Costing US $1.4 billion, and packed with scientific instrumentation, Cassini is one of the most advanced robotic probes ever built. Not only does it have some of the best scientific equipment launched to space at the time, it is also highly automated. The radio signals controlling Cassini take 68 to 84 minutes to get from Earth to Cassini, meaning there is no way to control the spacecraft in real-time. To overcome this complication, the engineers gave Cassini the ability to carry out many tasks without further input.

Cassini-Huygens was launched on the 15th October 1997, however to reach Saturn it needed to take a round-about route involving several gravitational slingshots around other planets. Cassini-Huygens initially flew away from Saturn into the inner solar system where it made two flybys of Venus and one of Earth, gaining speed with each pass.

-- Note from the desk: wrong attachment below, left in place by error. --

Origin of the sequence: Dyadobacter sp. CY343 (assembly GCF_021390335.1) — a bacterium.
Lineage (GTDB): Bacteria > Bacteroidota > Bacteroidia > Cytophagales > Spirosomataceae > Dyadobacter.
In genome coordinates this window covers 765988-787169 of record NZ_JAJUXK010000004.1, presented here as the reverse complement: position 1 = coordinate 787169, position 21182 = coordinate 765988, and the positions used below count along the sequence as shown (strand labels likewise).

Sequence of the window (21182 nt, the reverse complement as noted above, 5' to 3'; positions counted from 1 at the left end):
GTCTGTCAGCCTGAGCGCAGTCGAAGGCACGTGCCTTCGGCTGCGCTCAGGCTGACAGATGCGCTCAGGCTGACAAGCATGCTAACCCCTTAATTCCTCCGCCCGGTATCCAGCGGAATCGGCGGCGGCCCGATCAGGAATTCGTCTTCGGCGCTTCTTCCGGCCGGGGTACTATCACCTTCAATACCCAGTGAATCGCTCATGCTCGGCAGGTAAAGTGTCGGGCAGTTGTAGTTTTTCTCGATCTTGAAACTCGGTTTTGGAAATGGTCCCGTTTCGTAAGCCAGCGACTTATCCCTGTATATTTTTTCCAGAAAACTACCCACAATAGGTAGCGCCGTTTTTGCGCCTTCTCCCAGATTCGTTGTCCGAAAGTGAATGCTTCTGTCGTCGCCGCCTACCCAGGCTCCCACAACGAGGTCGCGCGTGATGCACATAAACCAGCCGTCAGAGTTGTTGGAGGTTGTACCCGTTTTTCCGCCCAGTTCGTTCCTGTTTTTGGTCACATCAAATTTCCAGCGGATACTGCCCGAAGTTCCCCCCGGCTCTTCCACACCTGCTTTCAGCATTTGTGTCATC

However, these flybys weren’t without controversy back on Earth. Because Saturn is 10 times further from the Sun than Earth, solar panels would be too big and heavy to supply power to the craft, so Cassini is powered a 32.7 kg lump of plutonium. Had the craft been slightly off its path on its approach to its slingshot around Earth, it could have crashed and broken up in the atmosphere, contaminating a huge area with its plutonium power source. In the end Cassini passed Earth safely and headed into the outer solar system where it received one last speed boost from Jupiter, sending it on its way to Saturn.

As an added bonus, mission scientists were also able to use Cassini to test, and once again prove, Einstein’s theory of General Relativity. While en route to Saturn, Cassini passed behind the Sun from the point of view of Earth. As the probe passed behind the Sun, radio signals reaching Earth from Cassini were deflected and warped by the Sun’s gravitational field in exactly the way predicted by Einstein, yet another proof of the nearly 100 year old theory.